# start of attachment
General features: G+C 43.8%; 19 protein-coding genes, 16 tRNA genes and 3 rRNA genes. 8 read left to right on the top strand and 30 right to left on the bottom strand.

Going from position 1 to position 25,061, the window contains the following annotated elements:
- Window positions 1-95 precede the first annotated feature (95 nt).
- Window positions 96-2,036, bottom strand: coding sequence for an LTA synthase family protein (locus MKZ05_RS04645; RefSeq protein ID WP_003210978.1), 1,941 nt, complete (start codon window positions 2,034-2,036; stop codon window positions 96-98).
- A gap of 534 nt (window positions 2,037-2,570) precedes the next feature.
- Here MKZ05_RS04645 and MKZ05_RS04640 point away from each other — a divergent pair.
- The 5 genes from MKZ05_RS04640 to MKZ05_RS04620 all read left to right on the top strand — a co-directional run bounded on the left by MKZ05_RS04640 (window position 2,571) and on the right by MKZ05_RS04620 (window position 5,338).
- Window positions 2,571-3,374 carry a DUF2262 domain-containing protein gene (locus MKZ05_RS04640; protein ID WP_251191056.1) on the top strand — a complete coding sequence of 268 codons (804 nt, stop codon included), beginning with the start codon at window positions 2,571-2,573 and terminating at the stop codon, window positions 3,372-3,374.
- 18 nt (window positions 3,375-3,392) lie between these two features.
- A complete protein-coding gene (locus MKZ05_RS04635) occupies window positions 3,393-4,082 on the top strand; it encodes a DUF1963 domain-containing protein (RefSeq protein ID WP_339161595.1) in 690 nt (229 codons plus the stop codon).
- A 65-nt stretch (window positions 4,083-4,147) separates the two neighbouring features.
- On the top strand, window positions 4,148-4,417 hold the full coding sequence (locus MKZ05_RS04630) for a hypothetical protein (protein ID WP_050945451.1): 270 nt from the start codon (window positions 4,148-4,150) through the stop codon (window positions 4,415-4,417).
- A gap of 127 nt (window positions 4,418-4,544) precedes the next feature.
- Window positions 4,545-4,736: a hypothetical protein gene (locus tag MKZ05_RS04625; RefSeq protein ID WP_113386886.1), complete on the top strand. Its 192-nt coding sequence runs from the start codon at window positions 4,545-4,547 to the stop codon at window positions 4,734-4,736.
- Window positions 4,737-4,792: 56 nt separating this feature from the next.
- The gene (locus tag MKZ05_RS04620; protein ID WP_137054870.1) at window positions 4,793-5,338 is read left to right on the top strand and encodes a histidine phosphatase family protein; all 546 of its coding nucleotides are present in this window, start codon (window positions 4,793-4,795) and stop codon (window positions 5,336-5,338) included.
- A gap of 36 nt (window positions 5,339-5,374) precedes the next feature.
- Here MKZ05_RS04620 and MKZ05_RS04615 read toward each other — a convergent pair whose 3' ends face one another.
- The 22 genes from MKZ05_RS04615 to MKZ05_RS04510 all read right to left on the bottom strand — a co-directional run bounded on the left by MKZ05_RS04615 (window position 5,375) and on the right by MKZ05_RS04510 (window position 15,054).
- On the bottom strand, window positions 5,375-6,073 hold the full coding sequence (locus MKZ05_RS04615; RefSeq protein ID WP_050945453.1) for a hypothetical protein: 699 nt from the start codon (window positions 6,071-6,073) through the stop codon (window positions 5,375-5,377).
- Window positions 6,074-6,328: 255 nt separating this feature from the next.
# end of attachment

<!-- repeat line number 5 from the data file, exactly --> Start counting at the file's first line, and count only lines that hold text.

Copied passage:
- A gap of 534 nt (window positions 2,037-2,570) precedes the next feature.